A cluster of piles or several piles in a row are called group of piles.The stability of the pile groups is dictated by the pile group geometry and the direction and location of the load, as well as by subsurface conditions.

Ultimate-load considerations are usually expressed in terms of a group efficiency factor, which is used to reduce the capacity of each pile in the group. The efficiency factor Eg is defined as the ratio of the ultimate group capacity to the sum of the ultimate capacity of each pile in the group.

Eg is conventionally evaluated as the sum of the ultimate peripheral friction resistance and end bearing capacities of a block of soil

B=Breadth of block of soil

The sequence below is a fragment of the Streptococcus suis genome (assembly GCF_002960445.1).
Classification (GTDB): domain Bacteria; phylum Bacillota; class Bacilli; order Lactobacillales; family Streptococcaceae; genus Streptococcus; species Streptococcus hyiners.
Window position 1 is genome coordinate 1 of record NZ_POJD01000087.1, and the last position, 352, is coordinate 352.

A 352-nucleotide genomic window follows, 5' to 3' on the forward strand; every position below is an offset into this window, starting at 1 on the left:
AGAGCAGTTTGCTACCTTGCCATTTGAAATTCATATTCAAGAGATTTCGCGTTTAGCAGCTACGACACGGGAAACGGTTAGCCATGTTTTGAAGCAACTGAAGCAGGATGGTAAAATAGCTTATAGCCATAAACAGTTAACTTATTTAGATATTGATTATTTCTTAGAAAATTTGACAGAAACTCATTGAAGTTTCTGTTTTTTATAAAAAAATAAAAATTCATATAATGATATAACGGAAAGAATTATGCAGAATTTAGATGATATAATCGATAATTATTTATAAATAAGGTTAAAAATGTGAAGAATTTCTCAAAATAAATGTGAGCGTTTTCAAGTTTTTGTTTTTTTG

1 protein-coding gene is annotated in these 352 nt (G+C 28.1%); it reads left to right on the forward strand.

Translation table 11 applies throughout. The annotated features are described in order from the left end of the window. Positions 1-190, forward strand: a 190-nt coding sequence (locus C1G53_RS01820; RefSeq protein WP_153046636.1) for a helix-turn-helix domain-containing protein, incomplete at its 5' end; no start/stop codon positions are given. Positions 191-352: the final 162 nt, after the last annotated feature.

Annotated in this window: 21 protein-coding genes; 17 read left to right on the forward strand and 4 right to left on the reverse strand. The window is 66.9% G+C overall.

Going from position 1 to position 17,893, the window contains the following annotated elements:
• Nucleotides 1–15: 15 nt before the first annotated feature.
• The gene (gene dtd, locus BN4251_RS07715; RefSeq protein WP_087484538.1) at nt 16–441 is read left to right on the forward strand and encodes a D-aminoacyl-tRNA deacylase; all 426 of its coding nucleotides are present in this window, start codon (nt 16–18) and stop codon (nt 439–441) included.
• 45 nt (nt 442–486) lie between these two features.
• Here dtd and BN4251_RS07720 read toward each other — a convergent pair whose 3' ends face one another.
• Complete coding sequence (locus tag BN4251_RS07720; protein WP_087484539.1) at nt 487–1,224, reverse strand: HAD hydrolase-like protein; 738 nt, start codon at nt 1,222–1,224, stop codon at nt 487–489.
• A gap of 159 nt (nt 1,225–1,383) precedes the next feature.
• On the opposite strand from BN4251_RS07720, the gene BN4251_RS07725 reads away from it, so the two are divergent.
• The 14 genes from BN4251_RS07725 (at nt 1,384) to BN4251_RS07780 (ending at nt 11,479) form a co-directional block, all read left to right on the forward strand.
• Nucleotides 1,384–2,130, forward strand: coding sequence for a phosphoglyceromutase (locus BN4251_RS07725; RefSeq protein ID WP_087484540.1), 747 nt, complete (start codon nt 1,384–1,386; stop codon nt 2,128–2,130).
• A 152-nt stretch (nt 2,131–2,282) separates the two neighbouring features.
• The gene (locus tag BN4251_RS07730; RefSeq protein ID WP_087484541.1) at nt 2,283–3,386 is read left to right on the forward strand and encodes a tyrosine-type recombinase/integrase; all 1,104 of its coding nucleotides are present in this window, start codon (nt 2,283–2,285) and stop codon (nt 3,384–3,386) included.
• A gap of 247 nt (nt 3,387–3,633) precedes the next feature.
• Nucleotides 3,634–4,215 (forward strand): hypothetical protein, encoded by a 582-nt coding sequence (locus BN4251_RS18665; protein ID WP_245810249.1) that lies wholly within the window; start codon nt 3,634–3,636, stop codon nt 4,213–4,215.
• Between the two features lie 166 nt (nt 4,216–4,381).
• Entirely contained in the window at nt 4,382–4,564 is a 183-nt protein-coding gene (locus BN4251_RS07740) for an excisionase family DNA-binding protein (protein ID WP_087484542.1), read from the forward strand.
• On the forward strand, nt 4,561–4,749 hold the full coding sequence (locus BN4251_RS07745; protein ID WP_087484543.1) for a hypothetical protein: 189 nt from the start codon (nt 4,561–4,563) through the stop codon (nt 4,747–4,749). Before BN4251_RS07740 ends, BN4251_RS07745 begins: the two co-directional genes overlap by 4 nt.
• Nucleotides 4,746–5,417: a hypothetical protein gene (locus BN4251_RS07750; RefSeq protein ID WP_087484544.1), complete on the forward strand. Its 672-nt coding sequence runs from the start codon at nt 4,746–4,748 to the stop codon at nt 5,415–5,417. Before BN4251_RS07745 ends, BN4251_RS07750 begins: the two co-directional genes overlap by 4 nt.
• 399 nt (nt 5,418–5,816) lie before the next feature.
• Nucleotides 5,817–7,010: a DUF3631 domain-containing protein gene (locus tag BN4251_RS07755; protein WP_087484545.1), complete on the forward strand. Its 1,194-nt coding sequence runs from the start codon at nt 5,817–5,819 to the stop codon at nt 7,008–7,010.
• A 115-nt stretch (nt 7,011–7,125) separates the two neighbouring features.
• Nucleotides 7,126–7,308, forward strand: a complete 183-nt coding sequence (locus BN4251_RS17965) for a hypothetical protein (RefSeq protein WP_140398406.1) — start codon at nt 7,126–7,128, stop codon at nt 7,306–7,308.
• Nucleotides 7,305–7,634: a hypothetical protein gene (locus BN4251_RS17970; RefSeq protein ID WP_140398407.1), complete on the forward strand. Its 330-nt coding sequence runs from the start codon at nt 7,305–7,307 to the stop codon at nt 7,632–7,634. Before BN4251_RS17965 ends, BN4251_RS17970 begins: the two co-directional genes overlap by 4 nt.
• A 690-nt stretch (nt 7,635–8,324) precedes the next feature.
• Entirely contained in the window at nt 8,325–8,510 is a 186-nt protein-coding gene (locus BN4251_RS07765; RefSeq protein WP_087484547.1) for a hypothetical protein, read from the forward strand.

W=Width of block of soil

L= Length of block of soil.

For a given pile, spacing S and number of piles n,

Eg = [2(BL+WL) fs +BWg ]/nQu

where

fs is the average peripheral friction stress of block and Qu is the single pile capacity.

The study shows that for cohesive soils Eg>1 if S is more than 2.5 pile diameters D

For cohesionless soils Eg>1 for the smallest practical spacing.

A possible exception might be for very short, heavily tapered piles driven in very loose sands.

In practice, the minimum pile spacing for conventional piles is in the range of 2.5 to 3.0D. A larger spacing is typically applied for expanded-base piles.

Design of rock sockets is conventionally based on

group-piles

where

Qd= allowable design load on rock socket

ds= socket diameter

Ls= socket length

fR= allowable concrete rock bond stress

qa= allowable bearing pressure on rock

Load-distribution measurements show, however, that much less of the load goes to the base than is indicated .